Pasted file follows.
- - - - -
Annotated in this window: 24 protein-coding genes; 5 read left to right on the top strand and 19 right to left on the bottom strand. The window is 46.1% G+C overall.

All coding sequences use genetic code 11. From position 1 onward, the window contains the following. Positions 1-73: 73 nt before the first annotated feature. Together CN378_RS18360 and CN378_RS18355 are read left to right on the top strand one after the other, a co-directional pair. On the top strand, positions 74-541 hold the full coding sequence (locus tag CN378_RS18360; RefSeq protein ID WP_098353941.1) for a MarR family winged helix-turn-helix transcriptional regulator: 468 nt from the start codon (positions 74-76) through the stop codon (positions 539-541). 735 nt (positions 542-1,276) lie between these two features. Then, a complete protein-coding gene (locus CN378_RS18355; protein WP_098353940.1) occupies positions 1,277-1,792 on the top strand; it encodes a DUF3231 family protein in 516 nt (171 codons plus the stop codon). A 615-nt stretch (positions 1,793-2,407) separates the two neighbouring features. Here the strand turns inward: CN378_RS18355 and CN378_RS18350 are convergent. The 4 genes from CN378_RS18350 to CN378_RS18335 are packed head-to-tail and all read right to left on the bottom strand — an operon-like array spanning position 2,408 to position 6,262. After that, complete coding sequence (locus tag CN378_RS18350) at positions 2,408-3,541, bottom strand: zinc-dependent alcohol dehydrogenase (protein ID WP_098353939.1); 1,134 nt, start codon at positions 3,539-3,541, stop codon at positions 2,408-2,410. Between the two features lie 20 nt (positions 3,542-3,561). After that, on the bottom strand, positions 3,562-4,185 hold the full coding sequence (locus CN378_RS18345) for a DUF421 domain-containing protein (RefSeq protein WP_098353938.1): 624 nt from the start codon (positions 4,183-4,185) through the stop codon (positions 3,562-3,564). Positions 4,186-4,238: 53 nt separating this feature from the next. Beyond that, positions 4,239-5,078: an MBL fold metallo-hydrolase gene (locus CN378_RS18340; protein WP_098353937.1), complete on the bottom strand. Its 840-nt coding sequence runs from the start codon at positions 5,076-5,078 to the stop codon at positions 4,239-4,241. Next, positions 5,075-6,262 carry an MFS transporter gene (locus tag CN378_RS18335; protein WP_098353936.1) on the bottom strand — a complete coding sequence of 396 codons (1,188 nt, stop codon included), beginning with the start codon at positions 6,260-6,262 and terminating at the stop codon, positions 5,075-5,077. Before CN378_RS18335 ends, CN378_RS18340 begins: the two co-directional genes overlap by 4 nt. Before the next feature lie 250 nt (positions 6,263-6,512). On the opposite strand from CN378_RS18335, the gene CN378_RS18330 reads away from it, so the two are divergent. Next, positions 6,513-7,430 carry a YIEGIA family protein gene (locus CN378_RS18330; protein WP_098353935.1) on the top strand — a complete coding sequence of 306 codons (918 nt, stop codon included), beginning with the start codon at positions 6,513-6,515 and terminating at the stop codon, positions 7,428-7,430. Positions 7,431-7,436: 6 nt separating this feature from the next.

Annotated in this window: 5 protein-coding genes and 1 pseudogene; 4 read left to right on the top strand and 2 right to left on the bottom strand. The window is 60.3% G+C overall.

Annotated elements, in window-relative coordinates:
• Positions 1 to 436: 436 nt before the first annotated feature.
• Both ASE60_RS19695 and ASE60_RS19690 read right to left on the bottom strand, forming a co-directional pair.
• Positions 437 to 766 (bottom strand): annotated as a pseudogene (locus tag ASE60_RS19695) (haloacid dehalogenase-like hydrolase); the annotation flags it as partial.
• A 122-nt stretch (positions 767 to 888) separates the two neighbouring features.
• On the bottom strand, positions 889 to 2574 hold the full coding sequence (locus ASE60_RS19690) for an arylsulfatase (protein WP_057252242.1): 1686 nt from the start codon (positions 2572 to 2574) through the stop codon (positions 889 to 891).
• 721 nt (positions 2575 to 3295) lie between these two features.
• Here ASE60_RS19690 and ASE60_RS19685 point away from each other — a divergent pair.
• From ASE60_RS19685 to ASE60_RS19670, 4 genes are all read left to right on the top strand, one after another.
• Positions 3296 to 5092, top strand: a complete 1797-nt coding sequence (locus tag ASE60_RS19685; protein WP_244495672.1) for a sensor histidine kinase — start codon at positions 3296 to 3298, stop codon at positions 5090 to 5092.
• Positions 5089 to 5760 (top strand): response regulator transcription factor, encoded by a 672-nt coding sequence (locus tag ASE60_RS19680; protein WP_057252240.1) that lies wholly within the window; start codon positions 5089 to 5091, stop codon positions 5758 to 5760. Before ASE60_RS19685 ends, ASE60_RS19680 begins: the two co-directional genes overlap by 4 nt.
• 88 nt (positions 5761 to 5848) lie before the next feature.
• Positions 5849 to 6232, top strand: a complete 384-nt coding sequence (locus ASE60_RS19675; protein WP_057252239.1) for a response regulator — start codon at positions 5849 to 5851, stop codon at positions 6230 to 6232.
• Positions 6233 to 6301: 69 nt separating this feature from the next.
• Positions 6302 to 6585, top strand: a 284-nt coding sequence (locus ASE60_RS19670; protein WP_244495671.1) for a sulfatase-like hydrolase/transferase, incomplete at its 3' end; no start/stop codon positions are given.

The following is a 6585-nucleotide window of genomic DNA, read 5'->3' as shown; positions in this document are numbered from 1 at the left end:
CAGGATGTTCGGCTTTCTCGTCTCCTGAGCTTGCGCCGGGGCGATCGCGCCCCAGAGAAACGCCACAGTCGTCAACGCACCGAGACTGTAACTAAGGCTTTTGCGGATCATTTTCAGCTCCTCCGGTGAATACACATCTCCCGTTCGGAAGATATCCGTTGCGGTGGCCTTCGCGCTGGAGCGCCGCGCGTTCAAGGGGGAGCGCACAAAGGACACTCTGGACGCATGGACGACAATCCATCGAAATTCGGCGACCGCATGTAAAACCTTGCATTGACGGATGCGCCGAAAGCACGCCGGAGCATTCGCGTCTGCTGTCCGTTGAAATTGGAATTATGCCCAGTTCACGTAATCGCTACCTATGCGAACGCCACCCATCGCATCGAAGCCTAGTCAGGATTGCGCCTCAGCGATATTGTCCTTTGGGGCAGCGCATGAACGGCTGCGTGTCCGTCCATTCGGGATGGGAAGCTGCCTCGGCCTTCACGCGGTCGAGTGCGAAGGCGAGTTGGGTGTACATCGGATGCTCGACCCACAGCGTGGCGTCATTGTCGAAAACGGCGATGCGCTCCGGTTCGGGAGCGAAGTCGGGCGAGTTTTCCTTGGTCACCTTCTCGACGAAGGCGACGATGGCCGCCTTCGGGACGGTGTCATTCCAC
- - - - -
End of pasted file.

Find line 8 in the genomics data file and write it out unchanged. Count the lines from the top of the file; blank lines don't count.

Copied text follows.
• A 122-nt stretch (positions 767 to 888) separates the two neighbouring features.